A gambler who claims he "won" £1.7m on blackjack but never received a penny today took his case to the High Court.
Andy Green, 53, was fighting a "David v Goliath" battle against betting giant Betfred.
He claims that he should have been paid £1,722,923.54 after playing Frankie Dettori's Magic Seven game.
Instead, he faced a near three-year legal battle following the online "win" in January 2018.
He had "gagging orders" offered to him if he was prepared to accept £30,000, then £60,000 in return for signing non-disclosure agreements.
The panel beater from Washingborough, Lincs, said he celebrated for five days before a call from Betfred which claimed he was the victim of a "technical glitch".
Before the hearing on Friday, Andy said: "It was like someone had torn my heart out and robbed me.
"I have never seen evidence of this so-called glitch.
"I had my account with Betfred, not some software company. I played the game and won – they even congratulated me. They should pay out."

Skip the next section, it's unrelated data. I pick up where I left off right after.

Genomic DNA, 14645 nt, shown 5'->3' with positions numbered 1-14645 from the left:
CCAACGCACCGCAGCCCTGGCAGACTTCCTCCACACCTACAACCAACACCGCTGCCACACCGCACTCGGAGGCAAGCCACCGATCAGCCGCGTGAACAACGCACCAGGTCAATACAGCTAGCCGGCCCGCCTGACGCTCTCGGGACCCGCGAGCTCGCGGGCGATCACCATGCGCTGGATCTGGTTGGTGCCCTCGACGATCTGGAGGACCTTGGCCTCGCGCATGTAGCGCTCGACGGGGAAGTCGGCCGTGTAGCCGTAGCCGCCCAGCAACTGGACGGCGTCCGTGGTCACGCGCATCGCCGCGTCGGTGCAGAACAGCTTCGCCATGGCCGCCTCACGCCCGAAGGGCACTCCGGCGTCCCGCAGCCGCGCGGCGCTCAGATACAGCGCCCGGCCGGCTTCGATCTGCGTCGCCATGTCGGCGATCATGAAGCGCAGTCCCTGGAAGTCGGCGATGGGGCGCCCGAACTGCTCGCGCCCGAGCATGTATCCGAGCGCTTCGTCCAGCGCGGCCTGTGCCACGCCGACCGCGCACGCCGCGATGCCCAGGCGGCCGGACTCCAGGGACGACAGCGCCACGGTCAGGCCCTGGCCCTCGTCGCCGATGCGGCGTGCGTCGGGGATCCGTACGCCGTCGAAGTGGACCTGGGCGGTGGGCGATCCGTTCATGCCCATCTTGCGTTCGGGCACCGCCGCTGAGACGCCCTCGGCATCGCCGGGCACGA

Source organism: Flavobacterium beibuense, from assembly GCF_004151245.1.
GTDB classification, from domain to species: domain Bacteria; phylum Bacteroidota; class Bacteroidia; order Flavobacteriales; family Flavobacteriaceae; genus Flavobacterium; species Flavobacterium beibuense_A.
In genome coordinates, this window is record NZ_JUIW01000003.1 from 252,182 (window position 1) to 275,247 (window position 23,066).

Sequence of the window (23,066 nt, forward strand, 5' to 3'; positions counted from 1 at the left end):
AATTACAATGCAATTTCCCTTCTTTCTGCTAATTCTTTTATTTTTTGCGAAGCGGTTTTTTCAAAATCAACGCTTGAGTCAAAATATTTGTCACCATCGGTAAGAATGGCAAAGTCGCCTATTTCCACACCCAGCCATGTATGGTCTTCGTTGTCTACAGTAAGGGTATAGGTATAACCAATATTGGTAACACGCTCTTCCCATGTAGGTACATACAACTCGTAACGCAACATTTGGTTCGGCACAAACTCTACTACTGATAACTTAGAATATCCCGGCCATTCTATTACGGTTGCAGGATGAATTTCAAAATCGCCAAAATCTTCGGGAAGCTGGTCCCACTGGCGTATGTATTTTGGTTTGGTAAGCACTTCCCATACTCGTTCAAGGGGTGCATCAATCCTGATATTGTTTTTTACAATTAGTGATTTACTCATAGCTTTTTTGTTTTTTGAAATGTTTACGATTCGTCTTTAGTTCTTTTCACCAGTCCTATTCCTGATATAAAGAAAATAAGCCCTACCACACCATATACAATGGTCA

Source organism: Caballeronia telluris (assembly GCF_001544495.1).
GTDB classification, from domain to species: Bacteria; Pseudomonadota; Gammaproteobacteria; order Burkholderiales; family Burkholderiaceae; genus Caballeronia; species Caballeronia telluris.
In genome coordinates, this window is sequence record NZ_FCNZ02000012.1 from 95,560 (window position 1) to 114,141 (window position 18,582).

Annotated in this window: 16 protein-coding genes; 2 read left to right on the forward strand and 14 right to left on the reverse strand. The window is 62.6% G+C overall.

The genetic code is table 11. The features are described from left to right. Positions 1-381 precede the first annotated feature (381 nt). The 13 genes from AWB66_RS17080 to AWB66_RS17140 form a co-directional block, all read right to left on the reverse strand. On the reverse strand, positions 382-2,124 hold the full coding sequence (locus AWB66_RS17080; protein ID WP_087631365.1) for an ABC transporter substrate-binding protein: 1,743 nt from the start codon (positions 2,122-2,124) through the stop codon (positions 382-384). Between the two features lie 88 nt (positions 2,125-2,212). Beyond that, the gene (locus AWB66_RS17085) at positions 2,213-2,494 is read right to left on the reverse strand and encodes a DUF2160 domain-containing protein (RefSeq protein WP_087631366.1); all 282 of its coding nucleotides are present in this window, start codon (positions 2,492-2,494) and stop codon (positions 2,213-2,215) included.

His legal team believes many punters accept "non disclosure" offers when betting giants refuse to pay out on jackpot awards.
Andy knows that he could face huge legal costs if he loses. The case may hinge on whether Playtech, the creator of the casino game, provides evidence of the "glitch".
The software has been judged too confidential to disclose, according to Andy's legal team.
His solicitor, Peter Coyle, of Amersham-based Coyle White Devine, said: “Our application for summary judgment is a high risk strategy.
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"We have to satisfy the judge that Betfred has no chance at all of defending its position at a full trial.
"Whilst Betfred’s betting terms and conditions are incredibly complicated, we are confident they simply don’t allow for Betfred to withhold payment when the alleged glitch is within Playtech’s game and not Betfred’s software.”
Andy, a single dad who wants to take his two daughters on holiday with the winnings, added: “This has felt like hell on earth. I've had eleven procedures and four heart attacks. But I am determined these big companies cannot do this to anyone else."
A spokesman from Betfred said: “The case is currently progressing at court and it is therefore inappropriate for us to comment further.”
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